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The Astrophysical Journal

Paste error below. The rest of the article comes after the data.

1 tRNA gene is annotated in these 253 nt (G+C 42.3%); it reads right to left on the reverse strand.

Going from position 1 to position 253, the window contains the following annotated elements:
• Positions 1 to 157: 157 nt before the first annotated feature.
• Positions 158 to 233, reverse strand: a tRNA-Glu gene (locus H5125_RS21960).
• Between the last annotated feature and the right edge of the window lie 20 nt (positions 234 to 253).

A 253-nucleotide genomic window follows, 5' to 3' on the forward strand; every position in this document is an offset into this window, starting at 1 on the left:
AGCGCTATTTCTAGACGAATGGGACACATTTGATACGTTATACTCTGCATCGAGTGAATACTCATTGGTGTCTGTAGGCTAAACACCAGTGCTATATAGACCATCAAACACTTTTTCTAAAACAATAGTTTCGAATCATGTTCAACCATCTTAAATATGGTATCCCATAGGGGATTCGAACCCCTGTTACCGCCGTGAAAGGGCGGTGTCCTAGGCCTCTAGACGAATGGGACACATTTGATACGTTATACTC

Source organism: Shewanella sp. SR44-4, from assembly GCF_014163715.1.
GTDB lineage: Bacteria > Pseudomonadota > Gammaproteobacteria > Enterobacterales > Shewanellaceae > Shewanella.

We present an analysis of XMM-Newton observations of the superbubble 30 Dor C and compare the results with the predictions from the standard wind-blown bubble model. We find that the observed X-ray spectra cannot be fitted satisfactorily with the model alone and that there is evidence for nonthermal X-ray emission, which is particularly important at 4 keV. The combination of the bubble model and a power law gives a reasonable fit to the observed spectra. The thermal pressure and central temperature of the bubble are 3.3 × 10-11 dynes cm-2 and 7.4 × 106 K, respectively, and we infer that for a bubble age of t ~ 4 × 106 yr the ambient density is n0 38 cm-3, the mechanical luminosity is Lmech ~ 1037 ergs s-1, and the coefficient of thermal conductivity is ~0.05 of the Spitzer value. The total unabsorbed 0.1-10 keV luminosities of the eastern and western parts of the bubble are 3 × 1036 and 5 × 1036 ergs s-1, respectively. The unabsorbed 0.1-10 keV luminosity of the bubble model is ~4 × 1036 ergs s-1, and so the power-law component contributes between and of the total unabsorbed luminosity in this energy band. The nature of the hard nonthermal emission is not clear, although recent supernovae in the bubble may be responsible. We expect that about one or two core-collapse supernovae could have occurred and are required to explain the enrichment of the hot gas, as evidenced by the overabundance of α-elements by a factor of 3, compared to the mean value of ~0.5 solar for the interstellar medium in the Large Magellanic Cloud. As in previous studies of various superbubbles, the amount of energy currently present in 30 Dor C is significantly less than the expected energy input from the enclosed massive stars over their lifetime. We speculate that a substantial fraction of the input energy may be radiated in the far-infrared by dust grains, which are mixed with the hot gas because of the thermal conduction and/or dynamic mixing.


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